GLUBB PASHA PDF

Two 6-pounder cannons, which had been painfully hauled up to the ramparts of Old Jerusalem, were situated on the imposing Notre Dame Hospice. It was May 23, , and at noon the Arab Legion would launch its long-anticipated attack on the handful of Jewish defenders blocking their entry into West Jerusalem. John Bagot Glubb—Glubb Pasha to his men and his liege, King Abdullah of Trans-Jordan—believed his small army was better suited for the sands of the desert than the dark passages and densely packed stone buildings of the ancient city. Ever the soldier, John Glubb knew how to obey orders. Born in Preston, Lancashire, on April 16, , Glubb was the son of an army officer and himself a graduate of the Royal Military Academy.

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Two 6-pounder cannons, which had been painfully hauled up to the ramparts of Old Jerusalem, were situated on the imposing Notre Dame Hospice. It was May 23, , and at noon the Arab Legion would launch its long-anticipated attack on the handful of Jewish defenders blocking their entry into West Jerusalem. John Bagot Glubb—Glubb Pasha to his men and his liege, King Abdullah of Trans-Jordan—believed his small army was better suited for the sands of the desert than the dark passages and densely packed stone buildings of the ancient city.

Ever the soldier, John Glubb knew how to obey orders. Born in Preston, Lancashire, on April 16, , Glubb was the son of an army officer and himself a graduate of the Royal Military Academy. He served in France during World War I. After the war, Glubb became an Arabist. Resigning his British army commission in to become an administrator for the Iraqi government, he lived among the Bedouins, spoke their language, understood their customs and worked for their greater good.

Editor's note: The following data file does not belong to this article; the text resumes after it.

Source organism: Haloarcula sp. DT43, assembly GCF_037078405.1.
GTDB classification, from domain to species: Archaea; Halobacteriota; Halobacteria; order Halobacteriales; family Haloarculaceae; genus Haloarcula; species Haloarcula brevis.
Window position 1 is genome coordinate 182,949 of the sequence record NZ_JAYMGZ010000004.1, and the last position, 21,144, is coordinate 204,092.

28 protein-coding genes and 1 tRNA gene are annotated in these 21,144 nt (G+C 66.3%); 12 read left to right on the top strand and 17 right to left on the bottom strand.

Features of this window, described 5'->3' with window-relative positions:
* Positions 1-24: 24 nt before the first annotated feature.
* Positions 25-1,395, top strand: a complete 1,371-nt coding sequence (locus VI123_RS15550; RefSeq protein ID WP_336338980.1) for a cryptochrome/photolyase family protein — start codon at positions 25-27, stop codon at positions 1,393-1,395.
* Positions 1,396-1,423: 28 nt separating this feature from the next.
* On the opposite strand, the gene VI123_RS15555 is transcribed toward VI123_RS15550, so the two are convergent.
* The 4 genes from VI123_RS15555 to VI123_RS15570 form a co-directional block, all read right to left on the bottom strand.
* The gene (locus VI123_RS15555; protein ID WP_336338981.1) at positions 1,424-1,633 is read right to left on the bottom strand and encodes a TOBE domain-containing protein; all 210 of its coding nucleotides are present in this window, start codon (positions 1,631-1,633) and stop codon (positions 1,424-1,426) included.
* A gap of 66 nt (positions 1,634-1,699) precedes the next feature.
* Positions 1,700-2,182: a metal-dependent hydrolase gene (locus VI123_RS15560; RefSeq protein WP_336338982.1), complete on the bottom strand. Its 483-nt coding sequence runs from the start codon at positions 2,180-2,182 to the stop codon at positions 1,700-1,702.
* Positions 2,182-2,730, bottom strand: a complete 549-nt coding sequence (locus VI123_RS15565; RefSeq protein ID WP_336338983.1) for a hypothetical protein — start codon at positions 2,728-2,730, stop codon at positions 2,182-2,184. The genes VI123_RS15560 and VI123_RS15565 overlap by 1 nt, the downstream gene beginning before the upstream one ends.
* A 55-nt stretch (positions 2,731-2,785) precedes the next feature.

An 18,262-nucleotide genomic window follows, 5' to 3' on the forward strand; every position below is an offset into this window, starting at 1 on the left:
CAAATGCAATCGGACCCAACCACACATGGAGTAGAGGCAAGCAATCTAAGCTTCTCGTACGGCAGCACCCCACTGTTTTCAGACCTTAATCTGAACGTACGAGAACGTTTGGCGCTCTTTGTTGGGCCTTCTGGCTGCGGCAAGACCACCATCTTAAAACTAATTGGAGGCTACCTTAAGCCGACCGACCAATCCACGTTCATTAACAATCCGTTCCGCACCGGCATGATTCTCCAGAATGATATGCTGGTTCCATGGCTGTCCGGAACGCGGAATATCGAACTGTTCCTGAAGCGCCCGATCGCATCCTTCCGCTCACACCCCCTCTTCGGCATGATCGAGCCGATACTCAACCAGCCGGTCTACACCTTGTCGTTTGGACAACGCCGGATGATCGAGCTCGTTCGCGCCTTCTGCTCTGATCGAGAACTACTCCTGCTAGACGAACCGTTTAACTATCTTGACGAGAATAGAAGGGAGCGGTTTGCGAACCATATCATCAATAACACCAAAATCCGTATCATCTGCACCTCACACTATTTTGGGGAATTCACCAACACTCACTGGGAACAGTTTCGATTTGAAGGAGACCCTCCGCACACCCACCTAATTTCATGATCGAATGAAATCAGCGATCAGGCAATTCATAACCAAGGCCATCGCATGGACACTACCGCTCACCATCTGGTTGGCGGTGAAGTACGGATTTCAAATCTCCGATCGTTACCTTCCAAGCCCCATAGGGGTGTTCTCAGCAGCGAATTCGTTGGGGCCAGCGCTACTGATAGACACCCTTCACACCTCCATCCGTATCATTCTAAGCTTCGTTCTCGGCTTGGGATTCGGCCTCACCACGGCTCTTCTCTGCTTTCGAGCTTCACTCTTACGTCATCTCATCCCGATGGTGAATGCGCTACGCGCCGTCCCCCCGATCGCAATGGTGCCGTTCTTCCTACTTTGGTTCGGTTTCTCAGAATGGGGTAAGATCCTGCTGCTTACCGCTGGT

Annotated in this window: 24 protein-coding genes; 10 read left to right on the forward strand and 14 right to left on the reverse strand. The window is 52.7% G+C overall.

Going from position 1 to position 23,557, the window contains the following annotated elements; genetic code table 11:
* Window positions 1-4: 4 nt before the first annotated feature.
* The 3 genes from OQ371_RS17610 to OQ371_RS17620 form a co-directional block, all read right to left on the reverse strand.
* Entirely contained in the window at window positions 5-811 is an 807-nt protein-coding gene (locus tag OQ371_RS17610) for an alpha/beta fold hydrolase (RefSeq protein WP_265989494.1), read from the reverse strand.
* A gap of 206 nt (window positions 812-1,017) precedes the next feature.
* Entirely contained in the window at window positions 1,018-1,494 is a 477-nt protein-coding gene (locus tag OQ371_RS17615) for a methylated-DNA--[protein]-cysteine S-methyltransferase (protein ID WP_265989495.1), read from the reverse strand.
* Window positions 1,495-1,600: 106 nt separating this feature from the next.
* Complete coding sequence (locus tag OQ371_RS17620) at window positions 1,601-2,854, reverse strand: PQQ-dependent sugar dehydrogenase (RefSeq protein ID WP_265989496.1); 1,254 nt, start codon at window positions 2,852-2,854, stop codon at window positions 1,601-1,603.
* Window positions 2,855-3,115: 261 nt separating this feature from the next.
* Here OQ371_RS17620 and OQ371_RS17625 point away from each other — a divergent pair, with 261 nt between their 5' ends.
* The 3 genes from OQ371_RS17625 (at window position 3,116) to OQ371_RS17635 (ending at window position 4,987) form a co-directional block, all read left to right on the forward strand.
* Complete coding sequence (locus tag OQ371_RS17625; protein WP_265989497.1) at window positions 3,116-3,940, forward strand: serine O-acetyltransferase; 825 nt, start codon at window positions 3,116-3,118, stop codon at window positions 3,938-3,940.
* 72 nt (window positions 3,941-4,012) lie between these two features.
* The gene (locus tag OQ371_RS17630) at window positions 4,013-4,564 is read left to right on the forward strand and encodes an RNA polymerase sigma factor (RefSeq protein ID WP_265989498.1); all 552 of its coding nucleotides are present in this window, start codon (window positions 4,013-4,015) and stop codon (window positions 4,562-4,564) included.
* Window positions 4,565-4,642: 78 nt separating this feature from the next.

Glubb was a little man with a high-pitched voice, and while he was shy and reserved on most occasions, he was known to have a terrible temper. During the war, a bullet ripped off the tip of his chin, leaving it lopsided and incongruous to his plump cheeks and otherwise rounded face.

The legion was originally an internal police force organized in by another Englishman, Lt. Frederick Peake. Stationed on the southeastern frontier near the border with Saudi Arabia, Glubb had to build his contingent from scratch. Essentially at war with the Saudis, the Ikhwan had turned to raiding the defenseless villages of both Iraq and Trans-Jordan for supplies and sustenance.

To do that, he roamed the villages of the Huwaitat, trying to enlist their aid. Unfortunately, the Huwaitat, like many Arab tribespeople, had known only one government during the past plus years: the Ottomans. They had learned not to trust the Turks, and that mistrust now extended to Glubb and the Arab administrators. Helping him in this nearly thankless endeavor were four trusted men.

One was a slave Glubb had acquired from Saudi Arabia. Two were Iraqis who had served at his side over the years, and one was a Shammar tribesman who had joined him when he left Iraq.

Luckily for Glubb, three more Huwaitat, less intimidated by army formality, soon enlisted, then 17 more. That was the modest start of the Desert Patrol: 20 men and four trucks, with four Vickers machine guns. Glubb also realized that his Arab troops needed the kind of self-reliance that required more than ability with knife or gun.

In addition to combatting the Ikhwan, Glubb went to war against illiteracy, launching a reading and writing campaign among the Huwaitat. By May , the number of raids over the frontier had been cut by half.

In the s, the Desert Patrol discarded the last of its camels and began to travel in open-air Ford trucks with Lewis machine guns mounted on tripods on the roofs of the cabs. At that time, a new war raged in Europe. It soon spilled over into the Middle East, and in February a pro-German political party took over Baghdad. In immediate response, the British sent a column of men across the desert to relieve Habbaniya and take back Baghdad.

Glubb and a small contingent of his Desert Patrol accompanied the column. By , the Arab Legion boasted 16, men, all fiercely loyal to their British leader, whom they called Glubb Pasha general. Transformed from a small police force of a few hundred, the legion was renowned throughout the Arab world as the most effective fighting force since the days of the caliphs. By , it was down to 4, men. While most officers were British, a coterie of Arab leaders was being nurtured.